Such has been the demand for bottles of the recently launched Bollinger La Grande Année 2008, Mentzendorff, the Champagne house’s UK agent, has “pressed pause” on the release of magnums and Jeroboams of the fizz.
Speaking to WLC during a lunch at The Ledbury in London this week to mark the launch La Grande Année 2008 in the UK, Andrew Hawkes, managing director of Mentzendorff, said:
“We’re pressing pause on the release of magnums of Jeroboams of La Grande Année 2008 for a while – it could be weeks or months.
“The stock has been disgorged and we’re looking at ways to best manage it. The magnums and Jeroboams have been pre-sold to clients through major fine wine merchants.
“Bollinger used to keep its magnums and Jeroboams on the lees in its cellar for longer than its 75cl bottles, but the fine wine market has changed and the noise is there for a wine when it’s released, so we don’t want to miss the moment.
“We’re trying to find a way to strike a balance between capitalising on the buzz around the launch and releasing the larger formats when they’re ready.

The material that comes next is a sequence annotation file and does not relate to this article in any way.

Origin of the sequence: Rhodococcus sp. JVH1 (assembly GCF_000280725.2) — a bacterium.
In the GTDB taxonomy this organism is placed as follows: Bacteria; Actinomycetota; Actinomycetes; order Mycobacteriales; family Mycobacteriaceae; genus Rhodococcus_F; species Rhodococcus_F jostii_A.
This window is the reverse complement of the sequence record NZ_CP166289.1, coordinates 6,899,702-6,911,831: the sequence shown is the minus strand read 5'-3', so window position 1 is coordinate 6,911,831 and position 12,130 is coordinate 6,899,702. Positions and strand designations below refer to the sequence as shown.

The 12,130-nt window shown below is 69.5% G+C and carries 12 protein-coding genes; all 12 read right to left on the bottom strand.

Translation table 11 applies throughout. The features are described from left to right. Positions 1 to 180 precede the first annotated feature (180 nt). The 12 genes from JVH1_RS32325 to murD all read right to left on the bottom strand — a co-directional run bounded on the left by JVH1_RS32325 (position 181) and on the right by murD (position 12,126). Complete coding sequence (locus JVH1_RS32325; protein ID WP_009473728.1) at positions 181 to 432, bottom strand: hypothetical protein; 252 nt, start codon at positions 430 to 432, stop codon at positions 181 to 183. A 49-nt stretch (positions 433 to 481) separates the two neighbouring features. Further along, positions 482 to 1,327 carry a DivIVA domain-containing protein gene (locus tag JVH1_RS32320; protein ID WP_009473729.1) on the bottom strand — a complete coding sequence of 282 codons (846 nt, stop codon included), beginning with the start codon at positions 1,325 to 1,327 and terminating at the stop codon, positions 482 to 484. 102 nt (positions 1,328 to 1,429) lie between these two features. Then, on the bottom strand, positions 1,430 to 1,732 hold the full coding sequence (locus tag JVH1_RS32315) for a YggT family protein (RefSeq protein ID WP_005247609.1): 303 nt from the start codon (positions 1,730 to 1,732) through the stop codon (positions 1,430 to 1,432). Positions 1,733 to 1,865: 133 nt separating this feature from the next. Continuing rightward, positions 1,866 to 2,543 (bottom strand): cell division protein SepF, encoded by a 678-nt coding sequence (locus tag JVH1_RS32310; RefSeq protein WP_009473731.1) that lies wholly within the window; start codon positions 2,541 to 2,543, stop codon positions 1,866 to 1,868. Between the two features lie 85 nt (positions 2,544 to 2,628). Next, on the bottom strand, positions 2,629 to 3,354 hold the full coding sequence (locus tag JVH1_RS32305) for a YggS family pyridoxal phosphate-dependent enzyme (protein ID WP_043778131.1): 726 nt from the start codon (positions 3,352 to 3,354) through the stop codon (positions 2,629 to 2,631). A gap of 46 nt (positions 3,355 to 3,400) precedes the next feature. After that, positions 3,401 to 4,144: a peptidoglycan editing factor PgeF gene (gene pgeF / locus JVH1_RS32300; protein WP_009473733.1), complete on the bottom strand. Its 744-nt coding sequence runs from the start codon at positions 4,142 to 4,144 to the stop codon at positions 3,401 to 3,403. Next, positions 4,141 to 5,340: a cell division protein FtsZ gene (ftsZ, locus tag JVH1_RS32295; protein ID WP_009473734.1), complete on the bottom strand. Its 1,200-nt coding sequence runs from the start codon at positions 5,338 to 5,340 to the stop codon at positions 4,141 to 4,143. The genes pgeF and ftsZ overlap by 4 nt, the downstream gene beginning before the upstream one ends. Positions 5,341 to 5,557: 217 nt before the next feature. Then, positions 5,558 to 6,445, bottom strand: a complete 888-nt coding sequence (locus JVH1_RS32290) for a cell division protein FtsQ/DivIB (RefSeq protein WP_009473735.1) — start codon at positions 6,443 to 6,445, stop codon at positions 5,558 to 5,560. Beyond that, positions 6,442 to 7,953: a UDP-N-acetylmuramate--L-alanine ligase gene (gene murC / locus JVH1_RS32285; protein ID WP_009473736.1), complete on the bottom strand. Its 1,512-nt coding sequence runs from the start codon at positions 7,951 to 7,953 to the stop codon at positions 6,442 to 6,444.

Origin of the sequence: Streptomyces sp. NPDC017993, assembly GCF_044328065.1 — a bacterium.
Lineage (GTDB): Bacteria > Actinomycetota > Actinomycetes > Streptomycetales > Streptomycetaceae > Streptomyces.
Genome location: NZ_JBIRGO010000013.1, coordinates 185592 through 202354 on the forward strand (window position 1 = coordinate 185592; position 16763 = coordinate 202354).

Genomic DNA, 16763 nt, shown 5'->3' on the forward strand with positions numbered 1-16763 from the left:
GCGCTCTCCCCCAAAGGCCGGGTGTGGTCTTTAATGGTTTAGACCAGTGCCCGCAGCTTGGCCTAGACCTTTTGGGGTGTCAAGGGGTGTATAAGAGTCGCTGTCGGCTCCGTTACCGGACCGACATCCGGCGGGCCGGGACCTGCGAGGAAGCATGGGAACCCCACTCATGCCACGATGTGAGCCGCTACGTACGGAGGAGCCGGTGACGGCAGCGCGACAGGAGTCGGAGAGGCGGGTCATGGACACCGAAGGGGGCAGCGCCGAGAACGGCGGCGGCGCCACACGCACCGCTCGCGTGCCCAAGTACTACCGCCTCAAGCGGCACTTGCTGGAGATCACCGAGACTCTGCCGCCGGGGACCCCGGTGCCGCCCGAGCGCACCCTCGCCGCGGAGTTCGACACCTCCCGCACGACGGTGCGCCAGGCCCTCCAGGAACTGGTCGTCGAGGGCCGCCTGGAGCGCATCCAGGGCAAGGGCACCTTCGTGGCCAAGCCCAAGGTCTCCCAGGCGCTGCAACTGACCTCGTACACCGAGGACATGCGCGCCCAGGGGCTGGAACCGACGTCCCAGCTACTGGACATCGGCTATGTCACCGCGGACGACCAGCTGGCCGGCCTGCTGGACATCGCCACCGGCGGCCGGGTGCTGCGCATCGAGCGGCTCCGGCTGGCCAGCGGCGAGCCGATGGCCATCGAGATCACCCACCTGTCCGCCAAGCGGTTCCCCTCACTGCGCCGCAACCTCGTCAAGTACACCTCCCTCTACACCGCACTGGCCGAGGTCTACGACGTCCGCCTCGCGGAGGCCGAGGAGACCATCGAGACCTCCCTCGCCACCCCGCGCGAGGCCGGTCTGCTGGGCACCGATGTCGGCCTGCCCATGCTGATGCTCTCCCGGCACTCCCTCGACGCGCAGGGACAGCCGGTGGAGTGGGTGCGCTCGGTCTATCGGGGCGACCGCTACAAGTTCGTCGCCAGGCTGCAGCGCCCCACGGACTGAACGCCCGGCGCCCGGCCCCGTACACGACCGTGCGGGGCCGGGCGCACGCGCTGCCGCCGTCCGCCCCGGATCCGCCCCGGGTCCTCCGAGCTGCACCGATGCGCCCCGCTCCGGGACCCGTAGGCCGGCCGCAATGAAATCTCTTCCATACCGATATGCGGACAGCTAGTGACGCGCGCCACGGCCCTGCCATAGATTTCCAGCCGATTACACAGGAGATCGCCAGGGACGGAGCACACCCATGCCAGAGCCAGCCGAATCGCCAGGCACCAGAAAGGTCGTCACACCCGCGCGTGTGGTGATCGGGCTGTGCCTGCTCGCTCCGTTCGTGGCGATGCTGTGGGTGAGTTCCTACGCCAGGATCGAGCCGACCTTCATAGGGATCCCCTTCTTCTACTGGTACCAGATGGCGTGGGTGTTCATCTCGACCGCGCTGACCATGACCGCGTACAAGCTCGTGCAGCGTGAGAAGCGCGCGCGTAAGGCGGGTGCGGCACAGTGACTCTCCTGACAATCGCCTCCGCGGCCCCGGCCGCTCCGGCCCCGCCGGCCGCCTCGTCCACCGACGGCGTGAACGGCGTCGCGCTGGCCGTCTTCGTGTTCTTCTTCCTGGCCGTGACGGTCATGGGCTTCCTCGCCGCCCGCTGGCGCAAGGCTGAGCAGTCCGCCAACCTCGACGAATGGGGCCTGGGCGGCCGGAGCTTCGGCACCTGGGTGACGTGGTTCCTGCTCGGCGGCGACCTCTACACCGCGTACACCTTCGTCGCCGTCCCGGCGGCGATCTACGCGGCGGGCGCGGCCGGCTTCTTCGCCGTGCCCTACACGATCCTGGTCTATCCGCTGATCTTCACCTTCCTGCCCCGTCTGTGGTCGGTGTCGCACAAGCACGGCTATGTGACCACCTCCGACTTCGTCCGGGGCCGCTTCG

“We need to manage the benefits of the buzz and make sure that the wine is available at the major fine wine merchants and on pour at top fine dining restaurants.”
Hawes described the release of La Grande Année 2008 as an “unprecedented success”.
“We’ve had enormous interest and demand has far exceeded supply. I find the 2008 vintage of La Grande Année more approachable than 2002. It has the signature Bollinger power and structure and is open and well balanced,” he said.
As for the perception of prestige cuvées among serious fine wine collectors, Hawes believes the best are now taken seriously as fine wines.
“The interest in prestige cuvée Champagne as a fine wine began with the 2002 vintage and the wines have since been increasingly desired by collectors to be aged and resold, which the market has not historically been accustomed to.
“Top Champagnes are unquestionably considered fine wines in their own right now and are a growing part of many businesses that used to be dominated by first growths,” Hawes said. “Prestige cuvées benefit from brand strength as they were brands before they were fine wines.”